|Short communication: Evaluation of supercritical fluid extraction aids for optimum extraction of nonpolar lipids from buttermilk powder.
|Year of Publication
|Spence, AJ, Jimenez-Flores, R, Qian, M, Goddik, L
|J Dairy Sci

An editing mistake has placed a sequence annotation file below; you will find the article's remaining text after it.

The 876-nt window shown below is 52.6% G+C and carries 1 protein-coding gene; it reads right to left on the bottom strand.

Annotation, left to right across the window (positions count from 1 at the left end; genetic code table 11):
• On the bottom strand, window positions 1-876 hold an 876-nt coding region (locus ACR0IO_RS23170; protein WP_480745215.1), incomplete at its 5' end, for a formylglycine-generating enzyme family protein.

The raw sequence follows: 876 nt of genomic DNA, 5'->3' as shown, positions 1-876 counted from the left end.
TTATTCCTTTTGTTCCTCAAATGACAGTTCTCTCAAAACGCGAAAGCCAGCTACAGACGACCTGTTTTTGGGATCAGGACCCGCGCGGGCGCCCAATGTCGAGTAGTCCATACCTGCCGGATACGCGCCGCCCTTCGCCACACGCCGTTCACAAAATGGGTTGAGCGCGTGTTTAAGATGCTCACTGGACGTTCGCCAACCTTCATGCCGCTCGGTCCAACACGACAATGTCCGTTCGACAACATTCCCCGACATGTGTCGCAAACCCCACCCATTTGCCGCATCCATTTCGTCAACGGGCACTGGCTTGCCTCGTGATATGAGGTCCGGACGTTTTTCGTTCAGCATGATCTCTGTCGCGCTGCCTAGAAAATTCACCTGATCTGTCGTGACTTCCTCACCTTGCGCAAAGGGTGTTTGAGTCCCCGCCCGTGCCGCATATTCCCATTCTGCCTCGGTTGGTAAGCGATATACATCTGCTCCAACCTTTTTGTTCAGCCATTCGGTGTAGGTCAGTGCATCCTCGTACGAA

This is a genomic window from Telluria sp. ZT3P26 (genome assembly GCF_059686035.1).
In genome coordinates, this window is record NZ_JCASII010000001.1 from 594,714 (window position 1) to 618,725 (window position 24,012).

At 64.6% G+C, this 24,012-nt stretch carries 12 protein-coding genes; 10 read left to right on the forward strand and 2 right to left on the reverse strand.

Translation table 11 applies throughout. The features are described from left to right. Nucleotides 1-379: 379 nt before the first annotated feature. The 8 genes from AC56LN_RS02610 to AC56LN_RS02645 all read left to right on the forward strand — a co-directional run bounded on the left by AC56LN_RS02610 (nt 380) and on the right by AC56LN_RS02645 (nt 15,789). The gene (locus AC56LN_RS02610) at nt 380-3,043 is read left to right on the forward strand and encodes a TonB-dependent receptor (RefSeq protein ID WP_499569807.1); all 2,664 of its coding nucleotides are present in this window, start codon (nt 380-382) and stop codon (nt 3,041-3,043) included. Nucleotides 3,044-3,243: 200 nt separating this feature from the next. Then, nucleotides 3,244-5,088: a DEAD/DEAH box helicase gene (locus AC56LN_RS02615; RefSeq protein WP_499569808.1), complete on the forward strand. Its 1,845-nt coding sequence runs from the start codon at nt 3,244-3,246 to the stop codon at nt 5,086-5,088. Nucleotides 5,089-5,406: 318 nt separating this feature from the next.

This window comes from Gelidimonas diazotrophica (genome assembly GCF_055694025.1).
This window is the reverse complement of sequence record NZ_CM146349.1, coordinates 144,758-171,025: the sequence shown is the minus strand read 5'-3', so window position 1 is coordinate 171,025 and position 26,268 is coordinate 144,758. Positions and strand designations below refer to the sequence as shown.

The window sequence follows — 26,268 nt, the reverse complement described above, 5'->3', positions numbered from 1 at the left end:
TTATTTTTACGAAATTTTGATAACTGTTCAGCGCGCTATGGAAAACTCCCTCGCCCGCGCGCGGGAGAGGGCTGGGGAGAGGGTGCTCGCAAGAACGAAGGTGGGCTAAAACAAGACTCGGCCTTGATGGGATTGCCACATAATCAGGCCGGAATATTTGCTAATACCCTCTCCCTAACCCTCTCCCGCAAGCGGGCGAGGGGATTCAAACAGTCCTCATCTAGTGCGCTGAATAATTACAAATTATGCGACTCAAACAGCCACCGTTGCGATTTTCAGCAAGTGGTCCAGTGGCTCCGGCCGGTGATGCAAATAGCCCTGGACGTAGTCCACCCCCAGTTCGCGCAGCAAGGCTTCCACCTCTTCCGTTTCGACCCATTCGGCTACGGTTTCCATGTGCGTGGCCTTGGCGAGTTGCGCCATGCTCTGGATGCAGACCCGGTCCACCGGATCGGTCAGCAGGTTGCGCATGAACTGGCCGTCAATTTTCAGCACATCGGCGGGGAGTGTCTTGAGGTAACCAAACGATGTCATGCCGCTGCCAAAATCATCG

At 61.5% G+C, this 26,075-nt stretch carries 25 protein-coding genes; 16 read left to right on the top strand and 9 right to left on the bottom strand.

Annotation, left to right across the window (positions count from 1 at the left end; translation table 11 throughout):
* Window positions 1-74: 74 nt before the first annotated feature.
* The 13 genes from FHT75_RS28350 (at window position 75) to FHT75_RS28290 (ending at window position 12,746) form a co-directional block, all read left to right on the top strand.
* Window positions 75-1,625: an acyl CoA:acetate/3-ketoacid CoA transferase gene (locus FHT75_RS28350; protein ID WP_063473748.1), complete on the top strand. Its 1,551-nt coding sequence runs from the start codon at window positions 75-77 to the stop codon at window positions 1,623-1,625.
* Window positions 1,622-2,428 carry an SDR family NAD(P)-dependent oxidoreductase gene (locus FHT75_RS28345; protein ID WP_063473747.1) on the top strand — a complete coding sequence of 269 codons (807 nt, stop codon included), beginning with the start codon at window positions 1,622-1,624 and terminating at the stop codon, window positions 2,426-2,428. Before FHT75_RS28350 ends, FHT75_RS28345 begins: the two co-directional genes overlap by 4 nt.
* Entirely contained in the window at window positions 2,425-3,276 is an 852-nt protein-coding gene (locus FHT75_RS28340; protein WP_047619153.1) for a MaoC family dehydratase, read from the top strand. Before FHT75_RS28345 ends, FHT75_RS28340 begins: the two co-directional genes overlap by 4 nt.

The milk fat globule membrane, present in buttermilk, contains complex lipids such as phospholipids. Microfiltration coupled with supercritical fluid extraction (SFE) may provide a method of enriching these nutritionally valuable lipids into a novel ingredient. Therefore, SFE as a method for phospholipid enrichment needs to be optimized for lipid removal effectiveness. The role of matrix additions to the buttermilk powder for extraction efficiency was evaluated. Diatomaceous earth (biosilicates), Teflon beads, and physical vibration were tested and shown to reduce total lipid by 86, 78, and 70%, respectively. Four consecutive treatments were shown to exhaust the system; however, similar extraction efficiencies were noted for 1 treatment with biosilicate addition, 2 treatments with physical vibration, or 3 treatments with added Teflon beads. The extracted lipid material consisted of the nonpolar fraction, and protein concentration was observed to increase slightly compared with the control. Although higher lipid extraction was achieved from the powder with addition of diatomaceous earth, a removable aid is ideal for an edible product.